Researchers create robot that smiles back

While our facial expressions play a huge role in building trust, most robots still sport the blank and static visage of a professional poker player. With the increasing use of robots in locations where robots and humans need to work closely together, from nursing homes to warehouses and factories, the need for a more responsive, facially realistic robot is growing more urgent.

#333: Snake-like Robot as a Worker Companion, with Matt Bilsky

Matt Bilsky, founder and CEO of FLX Solutions, discusses the snake-like robot he invented called the FLX BOT. The FLX BOT consists of modular links, each with a joint that can extend and rotate to get into tight spaces. Each link includes sensors including inertial measurement units and a camera. The robot is used to navigate and work in challenging environments, such as above ceilings and within walls. Matt discusses the key innovations of his product as well as his academic and entrepreneurial journey that led him to the FLX BOT.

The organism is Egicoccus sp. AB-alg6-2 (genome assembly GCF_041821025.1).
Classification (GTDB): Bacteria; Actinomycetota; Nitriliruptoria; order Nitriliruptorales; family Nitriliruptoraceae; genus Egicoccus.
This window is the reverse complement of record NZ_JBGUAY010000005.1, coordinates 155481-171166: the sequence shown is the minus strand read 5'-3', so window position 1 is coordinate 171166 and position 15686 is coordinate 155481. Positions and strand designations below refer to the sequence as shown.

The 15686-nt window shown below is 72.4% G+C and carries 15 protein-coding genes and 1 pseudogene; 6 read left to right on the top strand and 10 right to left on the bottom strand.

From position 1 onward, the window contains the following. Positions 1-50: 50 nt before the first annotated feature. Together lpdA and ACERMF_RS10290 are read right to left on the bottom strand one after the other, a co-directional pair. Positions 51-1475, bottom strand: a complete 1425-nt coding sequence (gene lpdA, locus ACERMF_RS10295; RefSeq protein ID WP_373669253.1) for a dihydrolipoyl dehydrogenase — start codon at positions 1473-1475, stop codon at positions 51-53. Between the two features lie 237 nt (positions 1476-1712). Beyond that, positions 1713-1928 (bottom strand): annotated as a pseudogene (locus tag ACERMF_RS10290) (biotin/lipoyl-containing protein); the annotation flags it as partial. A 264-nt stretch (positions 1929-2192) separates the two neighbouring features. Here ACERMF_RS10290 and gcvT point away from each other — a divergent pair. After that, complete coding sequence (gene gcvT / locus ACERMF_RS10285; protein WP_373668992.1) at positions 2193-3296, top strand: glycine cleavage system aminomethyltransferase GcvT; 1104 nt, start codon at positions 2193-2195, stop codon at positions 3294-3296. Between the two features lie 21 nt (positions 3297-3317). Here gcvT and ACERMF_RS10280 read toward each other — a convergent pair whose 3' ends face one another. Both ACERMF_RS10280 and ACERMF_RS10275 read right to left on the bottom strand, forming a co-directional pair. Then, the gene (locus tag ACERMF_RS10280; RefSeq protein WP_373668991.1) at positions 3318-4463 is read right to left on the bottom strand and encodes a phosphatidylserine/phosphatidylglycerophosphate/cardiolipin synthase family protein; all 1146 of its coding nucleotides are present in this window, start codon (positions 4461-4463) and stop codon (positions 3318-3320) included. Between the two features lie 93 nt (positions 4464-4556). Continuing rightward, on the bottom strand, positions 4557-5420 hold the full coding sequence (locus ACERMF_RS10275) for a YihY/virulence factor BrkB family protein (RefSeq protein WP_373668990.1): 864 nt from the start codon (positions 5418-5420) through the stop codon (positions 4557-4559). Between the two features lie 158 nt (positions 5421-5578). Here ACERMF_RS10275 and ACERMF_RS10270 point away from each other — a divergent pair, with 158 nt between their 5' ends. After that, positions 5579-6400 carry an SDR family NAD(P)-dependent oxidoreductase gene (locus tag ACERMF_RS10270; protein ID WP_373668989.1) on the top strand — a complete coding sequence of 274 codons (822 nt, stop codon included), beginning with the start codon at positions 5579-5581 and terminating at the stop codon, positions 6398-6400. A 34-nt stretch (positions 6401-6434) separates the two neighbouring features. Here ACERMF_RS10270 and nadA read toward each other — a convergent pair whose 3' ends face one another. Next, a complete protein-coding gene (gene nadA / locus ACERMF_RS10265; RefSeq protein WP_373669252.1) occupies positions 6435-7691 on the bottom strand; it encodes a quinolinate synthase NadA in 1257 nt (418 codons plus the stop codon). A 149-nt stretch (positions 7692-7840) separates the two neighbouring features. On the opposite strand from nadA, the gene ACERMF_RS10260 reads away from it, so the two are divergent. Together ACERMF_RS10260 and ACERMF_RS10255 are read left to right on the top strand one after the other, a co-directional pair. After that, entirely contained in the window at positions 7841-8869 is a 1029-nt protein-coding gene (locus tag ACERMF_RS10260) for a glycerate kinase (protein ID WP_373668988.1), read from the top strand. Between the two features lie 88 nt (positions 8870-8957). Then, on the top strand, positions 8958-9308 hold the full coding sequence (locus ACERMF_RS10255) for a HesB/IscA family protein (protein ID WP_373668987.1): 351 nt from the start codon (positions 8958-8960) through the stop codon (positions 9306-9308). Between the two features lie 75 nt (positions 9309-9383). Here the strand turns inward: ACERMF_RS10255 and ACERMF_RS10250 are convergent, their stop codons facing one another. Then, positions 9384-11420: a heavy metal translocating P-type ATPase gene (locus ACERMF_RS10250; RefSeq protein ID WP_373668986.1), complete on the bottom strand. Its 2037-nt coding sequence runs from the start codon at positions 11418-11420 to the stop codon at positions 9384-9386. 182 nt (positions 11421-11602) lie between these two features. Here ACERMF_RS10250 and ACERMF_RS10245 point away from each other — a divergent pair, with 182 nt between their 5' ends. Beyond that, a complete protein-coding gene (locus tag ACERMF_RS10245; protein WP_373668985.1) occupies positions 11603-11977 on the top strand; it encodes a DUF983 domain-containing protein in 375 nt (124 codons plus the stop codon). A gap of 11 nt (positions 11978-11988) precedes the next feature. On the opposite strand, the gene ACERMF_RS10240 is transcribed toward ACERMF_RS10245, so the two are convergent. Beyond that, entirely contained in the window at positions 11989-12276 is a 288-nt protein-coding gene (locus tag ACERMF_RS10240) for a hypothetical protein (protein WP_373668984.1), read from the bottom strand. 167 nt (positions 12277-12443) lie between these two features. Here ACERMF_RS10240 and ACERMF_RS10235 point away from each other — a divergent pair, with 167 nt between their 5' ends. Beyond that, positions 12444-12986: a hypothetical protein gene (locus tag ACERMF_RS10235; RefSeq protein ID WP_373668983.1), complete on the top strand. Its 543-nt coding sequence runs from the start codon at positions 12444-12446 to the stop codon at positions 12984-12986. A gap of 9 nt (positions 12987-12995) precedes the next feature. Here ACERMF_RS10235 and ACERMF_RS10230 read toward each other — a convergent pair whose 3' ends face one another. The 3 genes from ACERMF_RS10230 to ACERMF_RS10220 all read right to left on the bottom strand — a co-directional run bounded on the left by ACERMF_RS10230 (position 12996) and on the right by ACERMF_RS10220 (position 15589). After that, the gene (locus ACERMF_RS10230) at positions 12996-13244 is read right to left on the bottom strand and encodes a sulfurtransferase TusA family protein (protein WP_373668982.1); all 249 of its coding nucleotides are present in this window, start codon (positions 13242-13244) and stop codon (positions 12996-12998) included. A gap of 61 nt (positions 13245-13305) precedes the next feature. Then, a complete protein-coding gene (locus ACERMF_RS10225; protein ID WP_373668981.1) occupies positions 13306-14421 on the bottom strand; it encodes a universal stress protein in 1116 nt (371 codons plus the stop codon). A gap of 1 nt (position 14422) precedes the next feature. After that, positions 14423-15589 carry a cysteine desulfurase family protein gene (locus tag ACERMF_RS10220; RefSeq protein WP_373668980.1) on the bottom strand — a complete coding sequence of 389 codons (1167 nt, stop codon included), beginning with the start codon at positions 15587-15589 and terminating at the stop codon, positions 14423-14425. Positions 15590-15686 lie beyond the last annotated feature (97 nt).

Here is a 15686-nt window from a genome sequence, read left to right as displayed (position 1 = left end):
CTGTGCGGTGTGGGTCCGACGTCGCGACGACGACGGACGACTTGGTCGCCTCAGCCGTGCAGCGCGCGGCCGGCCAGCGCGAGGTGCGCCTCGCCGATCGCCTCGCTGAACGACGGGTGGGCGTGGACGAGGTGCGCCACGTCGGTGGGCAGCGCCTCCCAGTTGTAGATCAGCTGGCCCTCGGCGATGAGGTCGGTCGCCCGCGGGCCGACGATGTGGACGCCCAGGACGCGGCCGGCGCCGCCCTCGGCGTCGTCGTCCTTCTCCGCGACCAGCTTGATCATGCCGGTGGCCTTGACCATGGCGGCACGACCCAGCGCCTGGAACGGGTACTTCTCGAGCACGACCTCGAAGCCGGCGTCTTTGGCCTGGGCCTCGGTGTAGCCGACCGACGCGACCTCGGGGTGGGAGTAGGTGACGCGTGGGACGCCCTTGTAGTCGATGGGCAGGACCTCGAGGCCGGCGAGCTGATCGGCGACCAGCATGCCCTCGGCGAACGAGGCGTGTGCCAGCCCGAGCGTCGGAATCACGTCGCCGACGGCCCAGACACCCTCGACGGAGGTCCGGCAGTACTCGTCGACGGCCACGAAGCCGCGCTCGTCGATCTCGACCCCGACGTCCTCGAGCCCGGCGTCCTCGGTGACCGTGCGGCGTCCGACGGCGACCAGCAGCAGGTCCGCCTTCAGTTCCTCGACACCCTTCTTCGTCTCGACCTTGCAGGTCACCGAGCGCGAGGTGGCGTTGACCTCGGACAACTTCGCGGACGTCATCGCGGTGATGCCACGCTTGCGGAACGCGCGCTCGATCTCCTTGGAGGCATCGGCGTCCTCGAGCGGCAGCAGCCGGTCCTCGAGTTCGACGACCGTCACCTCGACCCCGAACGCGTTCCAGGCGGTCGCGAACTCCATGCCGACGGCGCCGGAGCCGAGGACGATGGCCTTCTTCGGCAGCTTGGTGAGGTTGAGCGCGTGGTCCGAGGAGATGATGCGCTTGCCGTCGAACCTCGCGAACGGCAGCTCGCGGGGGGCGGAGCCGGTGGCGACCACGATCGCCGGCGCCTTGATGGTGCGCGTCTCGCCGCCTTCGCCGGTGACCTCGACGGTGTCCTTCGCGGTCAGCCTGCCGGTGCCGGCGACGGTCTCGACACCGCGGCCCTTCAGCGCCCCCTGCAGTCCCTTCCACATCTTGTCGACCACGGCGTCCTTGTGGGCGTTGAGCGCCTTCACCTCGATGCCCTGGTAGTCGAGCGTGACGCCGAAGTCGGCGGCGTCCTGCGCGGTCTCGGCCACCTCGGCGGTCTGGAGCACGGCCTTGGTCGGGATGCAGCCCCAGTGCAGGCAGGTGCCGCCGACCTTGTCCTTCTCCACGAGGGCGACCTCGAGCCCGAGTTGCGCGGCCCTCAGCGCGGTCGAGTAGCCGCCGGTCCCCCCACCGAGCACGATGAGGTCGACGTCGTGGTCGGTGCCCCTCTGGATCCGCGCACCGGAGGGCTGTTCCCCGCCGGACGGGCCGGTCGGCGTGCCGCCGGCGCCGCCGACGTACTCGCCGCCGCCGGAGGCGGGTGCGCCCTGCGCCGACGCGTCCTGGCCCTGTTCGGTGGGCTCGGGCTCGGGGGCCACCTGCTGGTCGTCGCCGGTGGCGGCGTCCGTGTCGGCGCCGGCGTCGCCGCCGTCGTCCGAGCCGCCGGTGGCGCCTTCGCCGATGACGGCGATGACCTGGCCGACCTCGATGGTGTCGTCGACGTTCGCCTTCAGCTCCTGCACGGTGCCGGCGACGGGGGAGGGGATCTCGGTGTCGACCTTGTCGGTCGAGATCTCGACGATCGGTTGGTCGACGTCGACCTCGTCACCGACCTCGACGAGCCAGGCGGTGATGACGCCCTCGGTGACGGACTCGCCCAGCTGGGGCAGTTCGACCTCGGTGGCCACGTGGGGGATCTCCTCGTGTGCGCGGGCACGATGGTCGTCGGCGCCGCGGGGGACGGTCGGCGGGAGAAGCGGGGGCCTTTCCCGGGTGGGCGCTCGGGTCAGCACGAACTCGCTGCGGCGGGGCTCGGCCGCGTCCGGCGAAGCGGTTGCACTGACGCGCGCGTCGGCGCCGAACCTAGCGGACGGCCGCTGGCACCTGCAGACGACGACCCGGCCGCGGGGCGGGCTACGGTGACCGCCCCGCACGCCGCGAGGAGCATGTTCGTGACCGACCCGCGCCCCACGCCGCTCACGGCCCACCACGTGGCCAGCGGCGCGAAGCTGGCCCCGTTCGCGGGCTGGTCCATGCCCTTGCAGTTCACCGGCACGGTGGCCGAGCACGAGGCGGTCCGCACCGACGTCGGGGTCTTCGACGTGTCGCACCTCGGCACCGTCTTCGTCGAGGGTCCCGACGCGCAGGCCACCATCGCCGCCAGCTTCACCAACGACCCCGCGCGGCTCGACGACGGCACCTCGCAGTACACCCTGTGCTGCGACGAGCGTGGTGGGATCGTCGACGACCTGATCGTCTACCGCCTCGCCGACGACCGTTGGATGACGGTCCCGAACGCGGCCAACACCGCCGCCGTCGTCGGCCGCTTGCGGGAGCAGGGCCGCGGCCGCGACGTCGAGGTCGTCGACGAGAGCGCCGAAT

Matt Bilksy

Matt Bilsky, PhD, PE is the inventor of the FLX BOT, a licensed Professional Engineer, a Mechanical Engineering professor at Lehigh University, and a former repair/maintenance contractor. In 2017, he was awarded with the Lehigh University Entrepreneurship Educator of the Year. Matt has a Mechanical Engineering Ph.D. from Lehigh University focused on smart product design, Technical Entrepreneurship, and mechatronics. He holds two additional Lehigh degrees: a BS in Mechanical Engineering with an Electrical Engineering minor and a Master of Engineering degree also in Mechanical Engineering. Since he was a child Matt has been an innovator. In his basement shop he designed and built numerous electronic gadgets. In 2003 he started his first company, Mattcomp Services LLC, offering computer repair, networking, home theater, and handyman services. He also created a web hosting company in 2005, Mattcomp Hosting, including all necessary back-end components on dedicated servers.

Links

Slender robotic finger senses buried items

MIT researchers developed a “Digger Finger” robot that digs through granular material, like sand and gravel, and senses the shapes of buried objects. The technology could aid in disarming buried bombs or inspecting underground cables. Image courtesy of the researchers.

By Daniel Ackerman

Over the years, robots have gotten quite good at identifying objects — as long as they’re out in the open.

Discerning buried items in granular material like sand is a taller order. To do that, a robot would need fingers that were slender enough to penetrate the sand, mobile enough to wriggle free when sand grains jam, and sensitive enough to feel the detailed shape of the buried object.